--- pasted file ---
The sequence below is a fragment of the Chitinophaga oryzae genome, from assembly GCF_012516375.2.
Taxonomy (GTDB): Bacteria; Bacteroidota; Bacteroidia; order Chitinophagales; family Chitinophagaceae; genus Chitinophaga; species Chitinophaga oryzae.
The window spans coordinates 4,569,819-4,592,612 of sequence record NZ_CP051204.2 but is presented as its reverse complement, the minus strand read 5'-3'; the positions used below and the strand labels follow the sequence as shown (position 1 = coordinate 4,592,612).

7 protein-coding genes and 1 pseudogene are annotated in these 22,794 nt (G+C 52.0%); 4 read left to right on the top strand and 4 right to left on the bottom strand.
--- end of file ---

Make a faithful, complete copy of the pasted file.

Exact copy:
The sequence below is a fragment of the Chitinophaga oryzae genome, from assembly GCF_012516375.2.
Taxonomy (GTDB): Bacteria; Bacteroidota; Bacteroidia; order Chitinophagales; family Chitinophagaceae; genus Chitinophaga; species Chitinophaga oryzae.
The window spans coordinates 4,569,819-4,592,612 of sequence record NZ_CP051204.2 but is presented as its reverse complement, the minus strand read 5'-3'; the positions used below and the strand labels follow the sequence as shown (position 1 = coordinate 4,592,612).

7 protein-coding genes and 1 pseudogene are annotated in these 22,794 nt (G+C 52.0%); 4 read left to right on the top strand and 4 right to left on the bottom strand.